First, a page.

The stunning election of Donald Trump as president throws the future of urban policy into doubt. During the campaign he promised to bring new jobs and improved infrastructure to the inner cities, but so far he has furnished no details. Some of the strategies carried out by cities and states in the past may offer the incoming administration some guidance.
Speaking as a Unit of Human Capital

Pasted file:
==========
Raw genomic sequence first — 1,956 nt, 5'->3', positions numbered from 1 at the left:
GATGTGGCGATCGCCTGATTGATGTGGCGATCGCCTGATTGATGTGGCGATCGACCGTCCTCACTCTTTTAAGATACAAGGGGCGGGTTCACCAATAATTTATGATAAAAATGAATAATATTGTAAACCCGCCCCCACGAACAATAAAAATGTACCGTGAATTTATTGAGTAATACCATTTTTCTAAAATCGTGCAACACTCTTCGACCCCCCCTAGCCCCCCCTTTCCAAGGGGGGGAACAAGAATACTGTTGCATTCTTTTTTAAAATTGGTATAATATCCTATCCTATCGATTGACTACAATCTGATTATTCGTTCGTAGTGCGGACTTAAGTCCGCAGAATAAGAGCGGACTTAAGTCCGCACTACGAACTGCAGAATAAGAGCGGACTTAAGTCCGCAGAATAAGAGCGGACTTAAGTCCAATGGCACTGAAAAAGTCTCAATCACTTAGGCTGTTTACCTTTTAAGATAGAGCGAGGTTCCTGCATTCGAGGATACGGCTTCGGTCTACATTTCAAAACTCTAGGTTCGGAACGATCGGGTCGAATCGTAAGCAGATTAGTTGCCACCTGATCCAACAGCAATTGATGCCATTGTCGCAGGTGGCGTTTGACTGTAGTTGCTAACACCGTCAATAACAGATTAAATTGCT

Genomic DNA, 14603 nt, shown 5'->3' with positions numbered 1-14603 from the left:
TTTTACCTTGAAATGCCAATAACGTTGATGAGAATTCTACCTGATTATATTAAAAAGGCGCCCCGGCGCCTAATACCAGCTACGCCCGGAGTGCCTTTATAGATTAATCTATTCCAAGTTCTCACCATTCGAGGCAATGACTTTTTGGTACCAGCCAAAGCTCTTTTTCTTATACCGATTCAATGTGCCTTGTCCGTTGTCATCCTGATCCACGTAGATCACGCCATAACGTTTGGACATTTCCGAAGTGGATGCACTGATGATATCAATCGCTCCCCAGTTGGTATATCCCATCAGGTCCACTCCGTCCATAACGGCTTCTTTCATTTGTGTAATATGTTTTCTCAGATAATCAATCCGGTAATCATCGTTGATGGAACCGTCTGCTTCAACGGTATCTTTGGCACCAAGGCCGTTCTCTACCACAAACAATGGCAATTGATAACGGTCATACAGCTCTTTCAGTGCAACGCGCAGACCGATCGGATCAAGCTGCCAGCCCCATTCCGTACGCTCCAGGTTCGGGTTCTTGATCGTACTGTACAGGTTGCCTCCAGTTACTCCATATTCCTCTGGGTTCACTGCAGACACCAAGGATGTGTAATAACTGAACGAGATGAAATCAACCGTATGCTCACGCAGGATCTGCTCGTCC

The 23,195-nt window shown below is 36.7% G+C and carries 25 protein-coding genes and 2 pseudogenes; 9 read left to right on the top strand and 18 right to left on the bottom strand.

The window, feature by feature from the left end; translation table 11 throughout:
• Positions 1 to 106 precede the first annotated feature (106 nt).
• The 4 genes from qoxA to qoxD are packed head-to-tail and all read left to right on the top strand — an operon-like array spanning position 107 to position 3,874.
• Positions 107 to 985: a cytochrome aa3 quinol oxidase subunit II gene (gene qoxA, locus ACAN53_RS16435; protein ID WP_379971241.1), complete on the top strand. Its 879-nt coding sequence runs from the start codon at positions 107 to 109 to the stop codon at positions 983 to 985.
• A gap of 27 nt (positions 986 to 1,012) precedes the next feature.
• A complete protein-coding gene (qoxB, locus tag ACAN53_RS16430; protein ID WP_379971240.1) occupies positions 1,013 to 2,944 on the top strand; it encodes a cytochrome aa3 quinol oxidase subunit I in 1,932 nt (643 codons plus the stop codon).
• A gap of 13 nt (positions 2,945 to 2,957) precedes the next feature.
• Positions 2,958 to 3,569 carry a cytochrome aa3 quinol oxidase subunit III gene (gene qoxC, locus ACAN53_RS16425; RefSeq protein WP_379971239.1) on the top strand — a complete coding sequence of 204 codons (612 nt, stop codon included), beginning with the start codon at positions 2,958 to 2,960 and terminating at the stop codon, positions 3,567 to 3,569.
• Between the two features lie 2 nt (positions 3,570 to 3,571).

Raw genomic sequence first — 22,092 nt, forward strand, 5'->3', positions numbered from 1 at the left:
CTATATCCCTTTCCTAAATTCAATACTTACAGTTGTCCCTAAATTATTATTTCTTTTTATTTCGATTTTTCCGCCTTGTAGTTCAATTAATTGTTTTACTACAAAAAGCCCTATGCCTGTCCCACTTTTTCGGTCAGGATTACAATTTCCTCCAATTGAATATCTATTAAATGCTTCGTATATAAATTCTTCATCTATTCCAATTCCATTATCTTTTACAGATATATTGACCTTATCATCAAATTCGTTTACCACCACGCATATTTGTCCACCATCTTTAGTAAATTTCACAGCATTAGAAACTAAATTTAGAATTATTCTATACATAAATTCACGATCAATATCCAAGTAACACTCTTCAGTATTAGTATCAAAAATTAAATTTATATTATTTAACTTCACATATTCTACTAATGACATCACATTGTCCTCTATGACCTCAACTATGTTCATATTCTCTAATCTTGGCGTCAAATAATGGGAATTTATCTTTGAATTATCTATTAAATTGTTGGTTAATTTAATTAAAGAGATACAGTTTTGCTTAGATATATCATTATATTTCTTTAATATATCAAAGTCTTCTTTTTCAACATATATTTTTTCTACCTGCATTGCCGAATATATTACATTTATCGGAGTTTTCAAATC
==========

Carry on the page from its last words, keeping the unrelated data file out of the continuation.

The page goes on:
Written by The Economic Development CurmudgeonThis inequality debate is nothing but potential trouble for economic developers? As a profession, we might get ourselves caught in its crosshairs. Depending on one's explanation for inequality, an economic developer can potentially produce inequality no matter what he or she does. The first step in dealing with inequality is to understand what causes it. For one answer we turn to Brink Lindsey, Human Capitalism: How Economic Growth Has Made Us Smarter--And More Unequal. Lindsey is presently with the Cato Institute and a former Senior Research Fellow at Kauffman. His argument turns knowledge-based economics, a popular economic development approach, on its head--suggesting it inadvertently plays a major role in causing inequality. Continue Reading...